Engineering students remember the victims of the Montreal Massacre
Each year on December 6th, engineering students, faculty, staff and community members gather to remember the lives of the 14 women who were murdered at École Polytechnique in what is known as the Montreal Massacre. This year marks the 31st anniversary of the tragedy that claimed the lives of brilliant women who were killed for no other reason than that they were women and they were studying engineering.
This year due to COVID-19, the University of Manitoba Engineering Society (UMES) held a virtual memorial service to remember each of the victims and to show its commitment to ending gender-based violence.
“As a female mechanical engineering student, putting this presentation together was somewhat challenging,” said Avery Edwards, secretary of UMES. “I found myself working in small segments because anytime I would sit down to edit, my mind would begin to think about my friends, peers and colleagues in this horrific situation. I am incredibly thankful for the improvements in diversity within engineering faculties across the country. We believe that it is crucial that this tragedy is never forgotten and that we continue to diversify engineering not only based on gender, but diversity of all forms. UMES plans to foster this growth wherever we can.”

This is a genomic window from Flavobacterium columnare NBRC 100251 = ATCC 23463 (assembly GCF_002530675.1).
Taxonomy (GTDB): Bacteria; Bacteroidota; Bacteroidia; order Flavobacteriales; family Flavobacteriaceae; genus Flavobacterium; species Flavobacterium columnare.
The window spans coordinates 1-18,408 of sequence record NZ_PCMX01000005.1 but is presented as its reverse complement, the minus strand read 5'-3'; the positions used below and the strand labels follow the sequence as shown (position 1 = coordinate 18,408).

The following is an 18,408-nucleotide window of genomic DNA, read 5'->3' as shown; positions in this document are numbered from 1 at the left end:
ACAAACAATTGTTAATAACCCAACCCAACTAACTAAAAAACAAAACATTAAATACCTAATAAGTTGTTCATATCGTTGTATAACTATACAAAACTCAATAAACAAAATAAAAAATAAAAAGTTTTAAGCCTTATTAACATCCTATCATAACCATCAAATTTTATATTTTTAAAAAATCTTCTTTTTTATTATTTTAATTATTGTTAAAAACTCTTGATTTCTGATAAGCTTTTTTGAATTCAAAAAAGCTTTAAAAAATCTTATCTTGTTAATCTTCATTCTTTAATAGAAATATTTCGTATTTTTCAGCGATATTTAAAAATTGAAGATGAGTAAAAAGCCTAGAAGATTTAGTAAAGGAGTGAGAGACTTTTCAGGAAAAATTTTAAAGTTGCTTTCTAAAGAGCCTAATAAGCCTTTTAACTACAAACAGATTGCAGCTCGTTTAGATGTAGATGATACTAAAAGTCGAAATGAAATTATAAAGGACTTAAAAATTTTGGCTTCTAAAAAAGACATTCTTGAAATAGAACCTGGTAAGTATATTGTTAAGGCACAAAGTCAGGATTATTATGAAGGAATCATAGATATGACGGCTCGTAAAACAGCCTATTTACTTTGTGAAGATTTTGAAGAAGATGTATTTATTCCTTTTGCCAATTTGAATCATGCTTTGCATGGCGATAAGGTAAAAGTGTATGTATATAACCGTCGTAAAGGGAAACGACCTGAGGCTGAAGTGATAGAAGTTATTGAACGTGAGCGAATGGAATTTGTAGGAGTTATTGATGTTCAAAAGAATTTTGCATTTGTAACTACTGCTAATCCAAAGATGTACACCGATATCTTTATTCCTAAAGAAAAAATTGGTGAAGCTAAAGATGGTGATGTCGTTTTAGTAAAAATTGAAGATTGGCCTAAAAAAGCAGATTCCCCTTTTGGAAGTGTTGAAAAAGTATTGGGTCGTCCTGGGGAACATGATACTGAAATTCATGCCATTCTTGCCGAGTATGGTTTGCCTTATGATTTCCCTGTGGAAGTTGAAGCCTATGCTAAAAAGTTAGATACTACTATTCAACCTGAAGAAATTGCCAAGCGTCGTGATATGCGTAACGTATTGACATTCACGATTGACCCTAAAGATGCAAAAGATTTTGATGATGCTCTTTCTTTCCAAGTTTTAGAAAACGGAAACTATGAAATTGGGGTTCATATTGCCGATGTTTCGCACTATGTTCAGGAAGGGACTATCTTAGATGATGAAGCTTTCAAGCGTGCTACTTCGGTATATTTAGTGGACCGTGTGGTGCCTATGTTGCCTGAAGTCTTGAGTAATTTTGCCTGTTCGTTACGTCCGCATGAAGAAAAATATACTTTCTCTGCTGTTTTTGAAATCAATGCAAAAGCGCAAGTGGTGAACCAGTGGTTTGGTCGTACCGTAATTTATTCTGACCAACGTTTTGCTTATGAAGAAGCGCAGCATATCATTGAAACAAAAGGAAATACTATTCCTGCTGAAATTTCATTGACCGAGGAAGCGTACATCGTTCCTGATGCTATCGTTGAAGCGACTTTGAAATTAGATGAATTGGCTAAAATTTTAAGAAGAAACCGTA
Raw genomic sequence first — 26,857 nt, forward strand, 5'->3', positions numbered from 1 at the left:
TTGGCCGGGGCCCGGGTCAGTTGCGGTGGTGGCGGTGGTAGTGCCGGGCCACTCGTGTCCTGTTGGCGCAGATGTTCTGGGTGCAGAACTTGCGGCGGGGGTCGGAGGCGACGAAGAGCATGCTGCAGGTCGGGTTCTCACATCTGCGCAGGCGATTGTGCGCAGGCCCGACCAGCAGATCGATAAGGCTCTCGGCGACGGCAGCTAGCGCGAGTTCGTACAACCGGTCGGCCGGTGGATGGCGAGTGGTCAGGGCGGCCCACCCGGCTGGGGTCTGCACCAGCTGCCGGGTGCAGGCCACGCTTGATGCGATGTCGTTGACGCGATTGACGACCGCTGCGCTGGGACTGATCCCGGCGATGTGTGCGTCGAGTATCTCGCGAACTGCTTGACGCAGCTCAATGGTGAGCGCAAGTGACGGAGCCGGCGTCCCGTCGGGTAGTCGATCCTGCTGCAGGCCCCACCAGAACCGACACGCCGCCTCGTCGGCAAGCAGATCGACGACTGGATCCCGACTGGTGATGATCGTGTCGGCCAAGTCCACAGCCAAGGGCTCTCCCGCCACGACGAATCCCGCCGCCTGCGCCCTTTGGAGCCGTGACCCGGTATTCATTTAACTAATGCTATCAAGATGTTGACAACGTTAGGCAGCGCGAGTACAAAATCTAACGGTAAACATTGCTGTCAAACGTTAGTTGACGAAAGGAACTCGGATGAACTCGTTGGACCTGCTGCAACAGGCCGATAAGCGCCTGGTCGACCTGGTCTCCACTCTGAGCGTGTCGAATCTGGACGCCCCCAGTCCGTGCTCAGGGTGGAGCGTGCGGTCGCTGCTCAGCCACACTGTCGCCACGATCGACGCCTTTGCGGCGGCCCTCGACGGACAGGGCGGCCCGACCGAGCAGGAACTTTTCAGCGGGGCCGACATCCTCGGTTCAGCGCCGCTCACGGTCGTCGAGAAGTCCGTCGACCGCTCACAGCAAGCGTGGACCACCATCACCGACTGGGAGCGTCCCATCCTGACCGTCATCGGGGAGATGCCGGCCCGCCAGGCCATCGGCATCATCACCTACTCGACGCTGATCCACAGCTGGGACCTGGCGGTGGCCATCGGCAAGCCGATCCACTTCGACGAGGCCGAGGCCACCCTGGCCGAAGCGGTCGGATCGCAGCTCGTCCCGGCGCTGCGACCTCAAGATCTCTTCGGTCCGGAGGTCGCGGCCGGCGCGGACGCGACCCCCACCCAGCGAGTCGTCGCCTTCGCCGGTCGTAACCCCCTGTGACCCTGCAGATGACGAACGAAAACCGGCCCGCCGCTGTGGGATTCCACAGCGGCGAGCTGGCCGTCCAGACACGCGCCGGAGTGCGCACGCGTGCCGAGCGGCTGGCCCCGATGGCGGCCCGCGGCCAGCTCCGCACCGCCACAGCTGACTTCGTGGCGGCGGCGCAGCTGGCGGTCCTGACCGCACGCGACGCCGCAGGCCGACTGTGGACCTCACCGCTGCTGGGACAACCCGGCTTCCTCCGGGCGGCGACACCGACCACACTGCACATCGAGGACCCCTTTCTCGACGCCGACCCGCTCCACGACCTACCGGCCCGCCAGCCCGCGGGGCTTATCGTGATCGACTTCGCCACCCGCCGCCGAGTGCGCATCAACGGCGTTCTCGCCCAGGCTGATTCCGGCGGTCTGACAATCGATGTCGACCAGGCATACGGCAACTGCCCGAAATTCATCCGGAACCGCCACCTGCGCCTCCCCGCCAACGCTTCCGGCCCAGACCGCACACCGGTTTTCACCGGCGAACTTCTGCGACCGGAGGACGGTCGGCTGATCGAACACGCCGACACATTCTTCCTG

Last year to commemorate the 30th anniversary, the student memory committee unveiled a permanent memorial on the glass panels along the stairwell in the EITC atrium. The design features an abstract etching of each of the victims along with their names at the bottom of the panel. The memorial was designed by Jane Hilder, a Master student in the Faculty of Architecture.
“The events of this tragic day will forever be a dark spot in our collective engineering history,” said Dr. Nariman Sepehri, Acting Dean of the Price Faculty of Engineering. “We all have a role to play in the fight against violence and discrimination. It will not be solved by the actions of one, but rather, the actions of many. No one should ever feel like they do not belong or feel at risk for studying for the profession which they are passionate about.”